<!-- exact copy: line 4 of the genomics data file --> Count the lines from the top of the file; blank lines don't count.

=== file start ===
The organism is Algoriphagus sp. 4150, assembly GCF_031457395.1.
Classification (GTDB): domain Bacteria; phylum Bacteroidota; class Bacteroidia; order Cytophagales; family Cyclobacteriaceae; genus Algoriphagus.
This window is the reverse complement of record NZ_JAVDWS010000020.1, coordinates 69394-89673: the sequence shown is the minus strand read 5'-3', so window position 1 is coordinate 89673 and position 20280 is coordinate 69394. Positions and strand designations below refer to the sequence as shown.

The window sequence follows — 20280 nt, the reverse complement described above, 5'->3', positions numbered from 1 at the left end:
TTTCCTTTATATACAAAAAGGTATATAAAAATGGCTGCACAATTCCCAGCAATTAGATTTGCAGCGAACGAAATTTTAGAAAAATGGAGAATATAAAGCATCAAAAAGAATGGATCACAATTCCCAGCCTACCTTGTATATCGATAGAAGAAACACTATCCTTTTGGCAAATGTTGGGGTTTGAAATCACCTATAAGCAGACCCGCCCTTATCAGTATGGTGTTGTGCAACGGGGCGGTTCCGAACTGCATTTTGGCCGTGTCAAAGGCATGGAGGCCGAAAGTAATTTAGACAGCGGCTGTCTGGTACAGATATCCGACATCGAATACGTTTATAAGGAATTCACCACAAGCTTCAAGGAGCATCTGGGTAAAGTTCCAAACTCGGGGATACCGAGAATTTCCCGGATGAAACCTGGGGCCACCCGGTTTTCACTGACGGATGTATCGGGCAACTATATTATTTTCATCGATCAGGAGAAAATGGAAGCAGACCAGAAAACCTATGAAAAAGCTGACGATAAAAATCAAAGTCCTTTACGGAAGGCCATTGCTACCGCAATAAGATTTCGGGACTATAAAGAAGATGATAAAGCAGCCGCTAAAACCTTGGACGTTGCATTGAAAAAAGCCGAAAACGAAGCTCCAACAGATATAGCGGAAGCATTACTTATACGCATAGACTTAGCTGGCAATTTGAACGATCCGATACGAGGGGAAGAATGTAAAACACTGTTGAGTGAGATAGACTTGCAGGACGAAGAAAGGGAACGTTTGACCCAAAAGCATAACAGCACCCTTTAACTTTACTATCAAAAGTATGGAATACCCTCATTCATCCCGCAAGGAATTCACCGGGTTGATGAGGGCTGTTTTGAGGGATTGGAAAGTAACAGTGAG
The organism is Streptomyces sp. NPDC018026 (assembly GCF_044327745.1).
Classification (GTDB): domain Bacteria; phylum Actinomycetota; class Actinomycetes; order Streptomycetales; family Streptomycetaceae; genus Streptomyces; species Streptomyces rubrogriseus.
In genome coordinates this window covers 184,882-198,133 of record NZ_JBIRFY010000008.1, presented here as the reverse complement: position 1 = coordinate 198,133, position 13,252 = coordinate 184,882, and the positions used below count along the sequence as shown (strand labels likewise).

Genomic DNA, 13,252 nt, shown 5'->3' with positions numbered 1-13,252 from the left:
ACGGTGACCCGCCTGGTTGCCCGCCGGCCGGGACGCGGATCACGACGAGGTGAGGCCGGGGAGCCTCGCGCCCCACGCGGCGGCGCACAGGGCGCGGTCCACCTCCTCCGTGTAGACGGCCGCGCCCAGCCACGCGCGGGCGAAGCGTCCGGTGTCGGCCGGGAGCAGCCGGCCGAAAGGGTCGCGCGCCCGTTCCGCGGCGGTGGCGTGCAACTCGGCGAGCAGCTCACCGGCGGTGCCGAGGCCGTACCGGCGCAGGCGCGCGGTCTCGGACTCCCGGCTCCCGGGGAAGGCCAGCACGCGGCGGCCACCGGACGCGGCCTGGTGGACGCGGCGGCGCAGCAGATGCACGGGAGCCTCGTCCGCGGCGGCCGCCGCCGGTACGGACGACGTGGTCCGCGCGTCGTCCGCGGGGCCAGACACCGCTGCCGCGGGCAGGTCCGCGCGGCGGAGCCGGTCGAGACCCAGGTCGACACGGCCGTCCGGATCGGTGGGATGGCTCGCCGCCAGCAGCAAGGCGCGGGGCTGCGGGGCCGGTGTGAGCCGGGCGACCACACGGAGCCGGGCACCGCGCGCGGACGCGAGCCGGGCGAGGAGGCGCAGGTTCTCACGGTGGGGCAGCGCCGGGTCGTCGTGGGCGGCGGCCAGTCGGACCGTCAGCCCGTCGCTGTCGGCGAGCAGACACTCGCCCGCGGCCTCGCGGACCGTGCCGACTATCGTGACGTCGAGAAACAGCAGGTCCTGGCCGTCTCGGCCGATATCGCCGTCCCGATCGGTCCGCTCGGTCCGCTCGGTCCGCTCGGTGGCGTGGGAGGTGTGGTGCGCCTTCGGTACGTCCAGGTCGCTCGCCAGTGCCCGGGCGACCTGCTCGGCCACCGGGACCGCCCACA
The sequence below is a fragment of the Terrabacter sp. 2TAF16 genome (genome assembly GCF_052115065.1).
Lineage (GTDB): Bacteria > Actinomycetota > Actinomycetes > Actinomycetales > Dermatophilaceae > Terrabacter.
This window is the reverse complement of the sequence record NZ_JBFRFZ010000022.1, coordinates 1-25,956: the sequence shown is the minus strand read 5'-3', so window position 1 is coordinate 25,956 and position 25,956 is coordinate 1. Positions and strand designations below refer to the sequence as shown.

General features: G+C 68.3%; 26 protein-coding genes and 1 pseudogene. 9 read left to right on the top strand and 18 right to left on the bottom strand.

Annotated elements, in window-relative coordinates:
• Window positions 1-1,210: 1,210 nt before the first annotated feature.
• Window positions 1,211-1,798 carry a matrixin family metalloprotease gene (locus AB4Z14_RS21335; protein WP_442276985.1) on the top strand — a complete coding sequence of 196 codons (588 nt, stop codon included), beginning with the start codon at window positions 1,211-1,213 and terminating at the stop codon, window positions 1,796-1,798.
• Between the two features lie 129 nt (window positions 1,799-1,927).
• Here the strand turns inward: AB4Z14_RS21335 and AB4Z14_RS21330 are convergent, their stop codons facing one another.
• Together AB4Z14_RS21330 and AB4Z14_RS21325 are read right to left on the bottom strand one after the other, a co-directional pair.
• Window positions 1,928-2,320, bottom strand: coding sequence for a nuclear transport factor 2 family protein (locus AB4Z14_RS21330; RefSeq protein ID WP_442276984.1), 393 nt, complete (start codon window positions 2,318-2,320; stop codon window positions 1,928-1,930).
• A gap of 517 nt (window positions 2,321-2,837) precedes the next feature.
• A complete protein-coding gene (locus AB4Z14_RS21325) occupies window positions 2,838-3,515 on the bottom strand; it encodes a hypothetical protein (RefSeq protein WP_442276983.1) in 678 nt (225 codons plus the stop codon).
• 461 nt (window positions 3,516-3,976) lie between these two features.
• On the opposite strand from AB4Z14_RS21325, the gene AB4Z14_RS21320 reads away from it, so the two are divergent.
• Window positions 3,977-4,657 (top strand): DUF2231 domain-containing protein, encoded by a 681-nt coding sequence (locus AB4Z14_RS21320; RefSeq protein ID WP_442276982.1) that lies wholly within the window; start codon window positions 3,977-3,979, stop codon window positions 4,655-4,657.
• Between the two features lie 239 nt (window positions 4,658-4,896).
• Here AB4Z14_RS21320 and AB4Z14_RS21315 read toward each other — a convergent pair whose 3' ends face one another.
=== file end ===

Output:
The window sequence follows — 20280 nt, the reverse complement described above, 5'->3', positions numbered from 1 at the left end: